We worked the press. As you know, urban disadvantaged and rural disadvantaged students only get BAD press. We invited local news anchors and journalists. It worked! The local news station showed up because we pushed "good news" stories in disadvantaged neighborhoods.

All of these things built goodwill which is vital to the disadvantaged communities. 

3) How can we open communication within the schools – Teachers want to support students in the schools, but sometimes confidentiality gets in the way.

Parents give permission for their children to be invited to in school or after school programs. Within this permission, it is clear their child will have an opportunity to work with teacher mentors. A mentor contract is signed by child and teacher. All mentoring is done in classrooms and school grounds, always in a group setting with another teacher mentor. Mentors are protected and rise to the occasion.

Much of what I have described is what makes for success. Our research data proved that. But it does not mean the federal government will pay attention.

4) How do you go from a culture of failure, where people don’t believe they can succeed, and believe the school doesn’t think they can succeed, how can you turn it into a culture of success?

The way to create a culture of success is to be successful!  The way to be successful is to reward and celebrate success:

  • Start with the minimum. List student’s names on large posters who had perfect attendance for the month.  Read students names on school announcements. Who received Good Character Award for the month? Do not wait until the end of the year to announce this!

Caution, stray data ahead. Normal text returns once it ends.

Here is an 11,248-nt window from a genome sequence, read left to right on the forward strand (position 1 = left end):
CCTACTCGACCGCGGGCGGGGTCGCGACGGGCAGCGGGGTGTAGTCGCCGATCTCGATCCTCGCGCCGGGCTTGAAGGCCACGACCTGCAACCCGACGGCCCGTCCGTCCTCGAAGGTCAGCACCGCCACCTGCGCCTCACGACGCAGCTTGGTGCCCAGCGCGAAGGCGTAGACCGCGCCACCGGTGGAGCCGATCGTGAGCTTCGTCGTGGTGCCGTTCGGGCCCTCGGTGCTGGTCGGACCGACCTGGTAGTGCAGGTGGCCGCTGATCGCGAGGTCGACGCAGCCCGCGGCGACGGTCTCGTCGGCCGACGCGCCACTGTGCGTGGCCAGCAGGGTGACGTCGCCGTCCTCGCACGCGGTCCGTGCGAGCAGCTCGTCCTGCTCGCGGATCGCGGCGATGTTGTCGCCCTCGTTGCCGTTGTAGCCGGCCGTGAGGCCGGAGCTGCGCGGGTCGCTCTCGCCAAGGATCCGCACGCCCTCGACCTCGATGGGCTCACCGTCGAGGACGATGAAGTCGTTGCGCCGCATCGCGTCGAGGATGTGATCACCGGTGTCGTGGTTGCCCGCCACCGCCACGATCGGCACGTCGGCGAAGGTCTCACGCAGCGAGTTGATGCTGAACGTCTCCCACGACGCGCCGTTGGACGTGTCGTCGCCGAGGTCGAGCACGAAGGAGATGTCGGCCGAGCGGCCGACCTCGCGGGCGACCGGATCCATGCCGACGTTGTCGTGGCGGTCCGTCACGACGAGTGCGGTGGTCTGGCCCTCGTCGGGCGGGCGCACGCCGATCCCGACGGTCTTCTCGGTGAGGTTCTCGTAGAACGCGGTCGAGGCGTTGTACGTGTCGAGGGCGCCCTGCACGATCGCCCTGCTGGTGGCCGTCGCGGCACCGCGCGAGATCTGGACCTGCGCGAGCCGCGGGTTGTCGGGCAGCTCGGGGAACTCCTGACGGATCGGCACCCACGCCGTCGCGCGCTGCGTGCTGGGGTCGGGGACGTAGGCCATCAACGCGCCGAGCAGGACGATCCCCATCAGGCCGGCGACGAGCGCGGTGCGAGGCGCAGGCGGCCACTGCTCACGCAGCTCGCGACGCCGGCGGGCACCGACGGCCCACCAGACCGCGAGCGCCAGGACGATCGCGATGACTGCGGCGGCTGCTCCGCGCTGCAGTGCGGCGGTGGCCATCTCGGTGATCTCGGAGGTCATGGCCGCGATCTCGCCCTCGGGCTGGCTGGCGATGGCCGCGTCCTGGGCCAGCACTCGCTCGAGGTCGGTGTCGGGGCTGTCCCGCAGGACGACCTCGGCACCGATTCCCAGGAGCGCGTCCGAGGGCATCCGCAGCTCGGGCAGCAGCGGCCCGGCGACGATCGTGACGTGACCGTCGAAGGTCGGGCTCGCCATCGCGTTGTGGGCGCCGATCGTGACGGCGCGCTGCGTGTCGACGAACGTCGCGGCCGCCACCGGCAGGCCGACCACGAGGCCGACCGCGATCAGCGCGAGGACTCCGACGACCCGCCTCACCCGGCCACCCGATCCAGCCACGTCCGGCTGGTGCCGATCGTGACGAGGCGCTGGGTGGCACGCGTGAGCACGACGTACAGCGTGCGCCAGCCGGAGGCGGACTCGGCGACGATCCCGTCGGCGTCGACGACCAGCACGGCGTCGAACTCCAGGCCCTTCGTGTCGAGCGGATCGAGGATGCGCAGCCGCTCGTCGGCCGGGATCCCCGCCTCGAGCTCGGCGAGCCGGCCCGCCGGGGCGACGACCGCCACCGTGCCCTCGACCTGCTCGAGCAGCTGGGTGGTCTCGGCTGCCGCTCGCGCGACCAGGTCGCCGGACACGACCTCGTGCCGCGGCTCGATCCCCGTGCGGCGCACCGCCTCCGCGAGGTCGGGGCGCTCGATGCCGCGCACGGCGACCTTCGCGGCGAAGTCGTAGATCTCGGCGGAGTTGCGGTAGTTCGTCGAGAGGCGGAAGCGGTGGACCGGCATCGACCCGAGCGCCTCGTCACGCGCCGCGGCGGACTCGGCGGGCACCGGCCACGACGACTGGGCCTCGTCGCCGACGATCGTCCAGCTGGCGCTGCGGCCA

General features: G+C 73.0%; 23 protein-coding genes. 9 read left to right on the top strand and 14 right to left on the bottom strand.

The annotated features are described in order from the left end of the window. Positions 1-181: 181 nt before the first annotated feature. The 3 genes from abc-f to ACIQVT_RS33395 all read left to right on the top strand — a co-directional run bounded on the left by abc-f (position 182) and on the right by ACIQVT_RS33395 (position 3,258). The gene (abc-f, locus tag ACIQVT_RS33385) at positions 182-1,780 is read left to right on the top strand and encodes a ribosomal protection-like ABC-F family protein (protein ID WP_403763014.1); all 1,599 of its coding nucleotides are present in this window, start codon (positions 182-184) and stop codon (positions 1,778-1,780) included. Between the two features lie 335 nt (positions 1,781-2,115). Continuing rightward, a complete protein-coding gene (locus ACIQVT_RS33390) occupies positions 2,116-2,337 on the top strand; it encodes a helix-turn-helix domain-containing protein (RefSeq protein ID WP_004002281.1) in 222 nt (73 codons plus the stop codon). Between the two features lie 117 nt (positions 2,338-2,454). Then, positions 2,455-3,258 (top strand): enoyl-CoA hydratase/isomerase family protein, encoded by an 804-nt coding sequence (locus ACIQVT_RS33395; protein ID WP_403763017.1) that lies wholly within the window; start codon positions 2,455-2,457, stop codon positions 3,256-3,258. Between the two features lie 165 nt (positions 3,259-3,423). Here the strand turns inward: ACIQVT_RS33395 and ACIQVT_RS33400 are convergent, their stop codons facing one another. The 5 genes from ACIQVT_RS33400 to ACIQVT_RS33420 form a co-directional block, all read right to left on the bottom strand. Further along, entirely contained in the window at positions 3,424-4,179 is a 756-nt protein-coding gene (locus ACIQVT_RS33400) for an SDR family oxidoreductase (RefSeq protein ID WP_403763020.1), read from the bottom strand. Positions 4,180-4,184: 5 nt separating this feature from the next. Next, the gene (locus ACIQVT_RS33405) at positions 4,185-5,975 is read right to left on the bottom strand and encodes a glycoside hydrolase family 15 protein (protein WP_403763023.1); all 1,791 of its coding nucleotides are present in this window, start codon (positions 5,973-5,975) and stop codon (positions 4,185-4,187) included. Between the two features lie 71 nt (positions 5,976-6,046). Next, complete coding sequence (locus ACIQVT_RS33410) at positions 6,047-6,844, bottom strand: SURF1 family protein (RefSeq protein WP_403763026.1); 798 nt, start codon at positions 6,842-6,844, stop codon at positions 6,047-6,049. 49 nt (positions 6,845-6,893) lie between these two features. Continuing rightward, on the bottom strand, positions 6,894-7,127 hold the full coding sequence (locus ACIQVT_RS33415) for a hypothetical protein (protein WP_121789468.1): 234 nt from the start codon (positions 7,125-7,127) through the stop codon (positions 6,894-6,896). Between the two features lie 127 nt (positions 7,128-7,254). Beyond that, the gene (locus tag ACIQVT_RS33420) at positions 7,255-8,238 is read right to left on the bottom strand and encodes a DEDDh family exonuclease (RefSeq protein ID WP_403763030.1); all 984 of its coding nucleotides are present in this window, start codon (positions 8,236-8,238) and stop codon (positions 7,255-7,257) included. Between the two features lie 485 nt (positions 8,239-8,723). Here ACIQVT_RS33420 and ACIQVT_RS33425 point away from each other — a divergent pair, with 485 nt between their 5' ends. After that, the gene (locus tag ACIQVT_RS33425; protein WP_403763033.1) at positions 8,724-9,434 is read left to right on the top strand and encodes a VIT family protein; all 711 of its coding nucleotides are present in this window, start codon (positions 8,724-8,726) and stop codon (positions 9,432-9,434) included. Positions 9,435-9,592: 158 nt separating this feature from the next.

• Nominate teachers for the Milken Award. Lowell Milken gives out checks for 25,000 to teachers who show consistently high level achievement in their classrooms. Ask to be invited to the Milken awards in Washington DC.
  • Set up Star Awards for teachers in the school. There are many foundations looking for ways to help the poor performing schools.
  • Use holidays, science fairs, musicals, retirement ceremonies, essay contests, choir performances, etc as an excuse to bring in the "office" and the School Board.
  • Develop a good relationship with the superintendent. Regular letters updating him or her on the activities in the school are useful. Also invite the superintendent to events at the school.
  • Promote a principals seminar on "Smart and Good Schools.” Principals are the key to success. If a principal realizes he or she is being supported and monitored, most will step up their performance. If this does not happen, work to remove the principal because all efforts in that school will be undermined. When a principal knows he/she will have onsite visitors with power...things start changing and energy flows.

Watch the original discussion.

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Keep the conversation going by responding in the comments section below or on twitter using the hashtag #chatNotDropots.

Topics: Dropout Crisis, Penn Foster News & Events